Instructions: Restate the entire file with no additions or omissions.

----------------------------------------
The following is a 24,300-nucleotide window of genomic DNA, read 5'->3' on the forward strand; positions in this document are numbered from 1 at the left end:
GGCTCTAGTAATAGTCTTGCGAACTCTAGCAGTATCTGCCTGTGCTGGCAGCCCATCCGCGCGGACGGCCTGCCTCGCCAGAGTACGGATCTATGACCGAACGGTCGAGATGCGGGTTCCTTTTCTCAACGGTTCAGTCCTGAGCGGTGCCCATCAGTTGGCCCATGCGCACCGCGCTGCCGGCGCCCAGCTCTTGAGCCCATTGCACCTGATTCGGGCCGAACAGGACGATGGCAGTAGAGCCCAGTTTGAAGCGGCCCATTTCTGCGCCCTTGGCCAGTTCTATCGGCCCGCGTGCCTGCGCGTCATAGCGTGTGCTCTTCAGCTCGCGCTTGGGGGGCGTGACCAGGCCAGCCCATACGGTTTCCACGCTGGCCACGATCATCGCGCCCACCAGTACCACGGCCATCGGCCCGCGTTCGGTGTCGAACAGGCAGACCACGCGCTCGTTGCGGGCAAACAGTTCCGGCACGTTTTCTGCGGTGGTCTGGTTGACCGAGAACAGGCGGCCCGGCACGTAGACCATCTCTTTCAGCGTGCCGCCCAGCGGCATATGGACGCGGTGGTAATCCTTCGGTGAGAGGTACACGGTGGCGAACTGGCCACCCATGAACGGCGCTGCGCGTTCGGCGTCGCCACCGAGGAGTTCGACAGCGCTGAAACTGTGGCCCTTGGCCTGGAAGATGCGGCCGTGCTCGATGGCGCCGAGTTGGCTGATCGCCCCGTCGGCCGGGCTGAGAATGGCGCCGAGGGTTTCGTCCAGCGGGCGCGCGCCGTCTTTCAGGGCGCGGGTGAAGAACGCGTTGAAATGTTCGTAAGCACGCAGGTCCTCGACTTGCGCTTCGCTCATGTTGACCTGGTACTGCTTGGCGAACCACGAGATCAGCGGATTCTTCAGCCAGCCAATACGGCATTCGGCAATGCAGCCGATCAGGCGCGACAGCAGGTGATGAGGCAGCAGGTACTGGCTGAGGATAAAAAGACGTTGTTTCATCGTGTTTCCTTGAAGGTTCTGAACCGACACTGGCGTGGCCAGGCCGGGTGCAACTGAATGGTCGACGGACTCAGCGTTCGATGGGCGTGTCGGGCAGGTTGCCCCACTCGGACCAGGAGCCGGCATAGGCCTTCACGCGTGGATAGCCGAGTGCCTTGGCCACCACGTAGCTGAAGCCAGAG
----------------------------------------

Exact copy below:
The following is a 24,300-nucleotide window of genomic DNA, read 5'->3' on the forward strand; positions in this document are numbered from 1 at the left end:
GGCTCTAGTAATAGTCTTGCGAACTCTAGCAGTATCTGCCTGTGCTGGCAGCCCATCCGCGCGGACGGCCTGCCTCGCCAGAGTACGGATCTATGACCGAACGGTCGAGATGCGGGTTCCTTTTCTCAACGGTTCAGTCCTGAGCGGTGCCCATCAGTTGGCCCATGCGCACCGCGCTGCCGGCGCCCAGCTCTTGAGCCCATTGCACCTGATTCGGGCCGAACAGGACGATGGCAGTAGAGCCCAGTTTGAAGCGGCCCATTTCTGCGCCCTTGGCCAGTTCTATCGGCCCGCGTGCCTGCGCGTCATAGCGTGTGCTCTTCAGCTCGCGCTTGGGGGGCGTGACCAGGCCAGCCCATACGGTTTCCACGCTGGCCACGATCATCGCGCCCACCAGTACCACGGCCATCGGCCCGCGTTCGGTGTCGAACAGGCAGACCACGCGCTCGTTGCGGGCAAACAGTTCCGGCACGTTTTCTGCGGTGGTCTGGTTGACCGAGAACAGGCGGCCCGGCACGTAGACCATCTCTTTCAGCGTGCCGCCCAGCGGCATATGGACGCGGTGGTAATCCTTCGGTGAGAGGTACACGGTGGCGAACTGGCCACCCATGAACGGCGCTGCGCGTTCGGCGTCGCCACCGAGGAGTTCGACAGCGCTGAAACTGTGGCCCTTGGCCTGGAAGATGCGGCCGTGCTCGATGGCGCCGAGTTGGCTGATCGCCCCGTCGGCCGGGCTGAGAATGGCGCCGAGGGTTTCGTCCAGCGGGCGCGCGCCGTCTTTCAGGGCGCGGGTGAAGAACGCGTTGAAATGTTCGTAAGCACGCAGGTCCTCGACTTGCGCTTCGCTCATGTTGACCTGGTACTGCTTGGCGAACCACGAGATCAGCGGATTCTTCAGCCAGCCAATACGGCATTCGGCAATGCAGCCGATCAGGCGCGACAGCAGGTGATGAGGCAGCAGGTACTGGCTGAGGATAAAAAGACGTTGTTTCATCGTGTTTCCTTGAAGGTTCTGAACCGACACTGGCGTGGCCAGGCCGGGTGCAACTGAATGGTCGACGGACTCAGCGTTCGATGGGCGTGTCGGGCAGGTTGCCCCACTCGGACCAGGAGCCGGCATAGGCCTTCACGCGTGGATAGCCGAGTGCCTTGGCCACCACGTAGCTGAAGCCAGAG